We have enshrined these activities in programs that we shield from political interference, or establishing implementing regulations through a notice-and-comment process that makes them hard to undo. We set our courts to guard these activities through various enforcement mechanisms. And we empower government attorneys and regulators with various degrees of autonomy to prevent interference, including presidential interference, with their actions. To be sure, nothing can be set in immovable stone. Even the Constitution may be amended. But he administrative state is not supposed to be easily movable. It is, after all, our civilization we are protecting.
Archive for the ‘The Big Picture’ Category
At this writing, we don’t know whether the proposed consent decree between the City of Baltimore and the U.S. Department of Justice will ever be approved and go into force. But its 215 pages are worth a read. Sometimes it’s not so much what a document says as what it presupposes that is most telling.
For a hellish week in October 1948, not breathing that air was not an option. An atmospheric inversion had trapped the emissions from the steel plant and the zinc works in this little pocket of the Monongahela valley, and people started to get sick and die, especially downhill from Mr. Uhriniak’s house. A contemporary map that plots nurse visits tells the story: higher up and further away was safer.
The clog can be as simple as an explanation of behavior or motives that might be possible but just doesn’t seem likely. Sometimes it’s starker: an inconsistency that is never explained away, or, when the issue is sanctions against your client, an acknowledgment of wrongdoing that does not seem sincere enough. In the weeks leading up to the trial or hearing, you keep expecting that the client, properly though ethically prepared, will be able to explain the contradiction better, or will not only acknowledge an undeniable misdeed but do so in a way that demonstrates contrition, insight, and a determination to do better. If you were scripting it, you might find a way to knock that explanation or that contrite speech out of the park. But there are rules against actually putting words in your client’s mouth, and anyway, the clients who could best use being scripted this manner are always the least educable; even if you tried to train them, they would still tell the story their own inadequate way. And then judges and juries give you that expression.
New Orleans had to be rebuilt, of course. It was too important commercially, socially, and artistically, not to rebuild – and the dynamism and new blood evident in many formerly devastated areas, including the infamous Lower Ninth Ward, which I visited on my trip, demonstrate the value wrought by the commitment not to let New Orleans die. The city must thrive again, and can only do so in the zone the levees protect. But in a larger sense levees are a state of mind and of being we need to question. They create safety at a heavy price, safety that will not always prove reliable, and they defer failure until catastrophic events, giving rise to a false sense of permanence before the reckoning comes.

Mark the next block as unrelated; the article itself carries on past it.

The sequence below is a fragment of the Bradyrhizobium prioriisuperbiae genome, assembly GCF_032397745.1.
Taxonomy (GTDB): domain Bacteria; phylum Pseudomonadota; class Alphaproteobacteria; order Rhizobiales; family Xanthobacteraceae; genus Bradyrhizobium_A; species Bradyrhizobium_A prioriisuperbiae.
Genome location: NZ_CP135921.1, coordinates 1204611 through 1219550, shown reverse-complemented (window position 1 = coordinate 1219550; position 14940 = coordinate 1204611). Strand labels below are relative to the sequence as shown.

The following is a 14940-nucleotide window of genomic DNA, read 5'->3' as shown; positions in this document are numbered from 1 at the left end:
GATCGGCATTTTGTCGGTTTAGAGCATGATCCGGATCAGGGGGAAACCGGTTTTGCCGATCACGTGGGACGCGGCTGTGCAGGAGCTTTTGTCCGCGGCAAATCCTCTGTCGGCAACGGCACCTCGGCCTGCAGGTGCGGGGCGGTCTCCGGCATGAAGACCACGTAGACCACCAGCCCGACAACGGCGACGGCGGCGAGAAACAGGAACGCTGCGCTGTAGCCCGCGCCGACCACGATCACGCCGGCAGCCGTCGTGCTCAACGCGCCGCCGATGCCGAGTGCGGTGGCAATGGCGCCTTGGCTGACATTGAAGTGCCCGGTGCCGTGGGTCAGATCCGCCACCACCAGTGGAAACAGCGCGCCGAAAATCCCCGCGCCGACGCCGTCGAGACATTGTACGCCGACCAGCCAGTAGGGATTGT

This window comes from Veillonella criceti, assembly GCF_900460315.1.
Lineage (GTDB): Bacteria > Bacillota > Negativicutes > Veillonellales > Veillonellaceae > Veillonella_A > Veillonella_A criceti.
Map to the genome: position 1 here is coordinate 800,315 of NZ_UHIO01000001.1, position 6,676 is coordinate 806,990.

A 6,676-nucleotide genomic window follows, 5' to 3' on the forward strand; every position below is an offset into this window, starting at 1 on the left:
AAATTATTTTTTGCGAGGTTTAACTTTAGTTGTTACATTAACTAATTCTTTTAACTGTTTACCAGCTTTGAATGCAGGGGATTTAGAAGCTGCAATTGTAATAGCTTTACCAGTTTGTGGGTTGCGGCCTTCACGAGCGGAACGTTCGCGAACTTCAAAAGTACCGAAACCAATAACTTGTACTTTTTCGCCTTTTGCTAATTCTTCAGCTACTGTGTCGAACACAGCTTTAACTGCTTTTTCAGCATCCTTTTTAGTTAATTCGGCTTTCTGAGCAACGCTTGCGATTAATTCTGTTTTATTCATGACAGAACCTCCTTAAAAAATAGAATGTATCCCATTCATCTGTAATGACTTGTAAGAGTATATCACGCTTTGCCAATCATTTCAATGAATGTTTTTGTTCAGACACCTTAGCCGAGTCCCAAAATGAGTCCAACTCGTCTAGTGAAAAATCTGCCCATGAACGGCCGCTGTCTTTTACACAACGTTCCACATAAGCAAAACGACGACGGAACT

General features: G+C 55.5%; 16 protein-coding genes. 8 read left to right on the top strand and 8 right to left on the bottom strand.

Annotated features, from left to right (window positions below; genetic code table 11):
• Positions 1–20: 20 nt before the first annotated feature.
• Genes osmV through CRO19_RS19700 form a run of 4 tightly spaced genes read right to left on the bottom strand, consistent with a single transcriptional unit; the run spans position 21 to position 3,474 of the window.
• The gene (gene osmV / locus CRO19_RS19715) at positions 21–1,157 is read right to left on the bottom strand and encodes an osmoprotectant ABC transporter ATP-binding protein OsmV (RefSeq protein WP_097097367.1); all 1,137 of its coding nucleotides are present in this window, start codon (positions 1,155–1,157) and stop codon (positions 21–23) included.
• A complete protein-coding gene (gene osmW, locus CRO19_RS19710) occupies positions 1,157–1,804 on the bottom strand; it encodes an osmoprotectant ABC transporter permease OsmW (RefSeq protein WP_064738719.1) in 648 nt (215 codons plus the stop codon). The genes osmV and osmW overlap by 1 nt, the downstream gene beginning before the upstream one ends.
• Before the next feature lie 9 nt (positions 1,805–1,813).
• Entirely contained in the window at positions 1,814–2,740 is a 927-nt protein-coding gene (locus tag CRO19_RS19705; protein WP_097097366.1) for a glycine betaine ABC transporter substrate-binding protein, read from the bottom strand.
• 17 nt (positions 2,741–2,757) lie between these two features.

The coming fight is over one particular form of unconventional casting, placing white actors in non-white roles. Acceptance of non-white actors in white roles is fairly widespread. However, there is a resistance when the traffic runs the other way. It is argued that this is “appropriation” of the ability of oppressed and silenced minorities to tell their own stories and contravention of the wishes of authors, and that it unfairly curtails the already limited career opportunities of minority performers. I know of no test cases yet, but it looks likely some disappointed white actor will bring one sometime soon. And when that actor’s suit is brought, I predict the right of theatrical employers to discriminate will be upheld.
When candidates complain that this system is “rigged,” what they generally mean is that the will of the voters is tempered or overridden altogether by the will of the party elders. But is that a bug or a feature? I’m here to argue it’s a feature.
One learns that “[c]ompensation adjustments are being used in most firms to deal with underperforming partners…” That phrase “deal with” makes it sound as if “underperformance” were some form of misbehavior that the headmaster will need to address. Okay, so we know Altman Weil are really only talking about cutting people’s pay. But it can get worse. We learn that “chronic underperformers are being counseled out of their firms.” Don’t slip and fall in all that euphemism.
Assuming that the equivalency of our cellphones and ourselves is near-complete now, and that it will come even fuller soon, are we willing to allow phones to be treated as if they were separate from ourselves when it comes to our limited but precious privilege against self-incrimination? The DOJ’s paradigm is that cellphones are like documents or things external to ourselves, things which may lawfully be seized and searched, given probable cause, even to incriminate us. But is that really different from saying that one’s brain could be seized and searched? Back in the days when “telephone” meant a communications device that lived on a desk, yes, it was different. Now, when “phone” means a computer into which we pour so much of ourselves (and which happens to include voice communications among its myriad of functions), the difference grows harder and harder to maintain with a straight face.
But the play is not all philosophical argument, as important as this is: it also is a love story, a family tale, and an account of the ‘band of brothers’ that was Gay Men’s Health Crisis. And like most great playwrights who turn their attention to public events, Kramer maintains a tight relationship between these stories. Kramer’s artistic control of the huge canvas on which he paints is in the end what makes the play so powerful.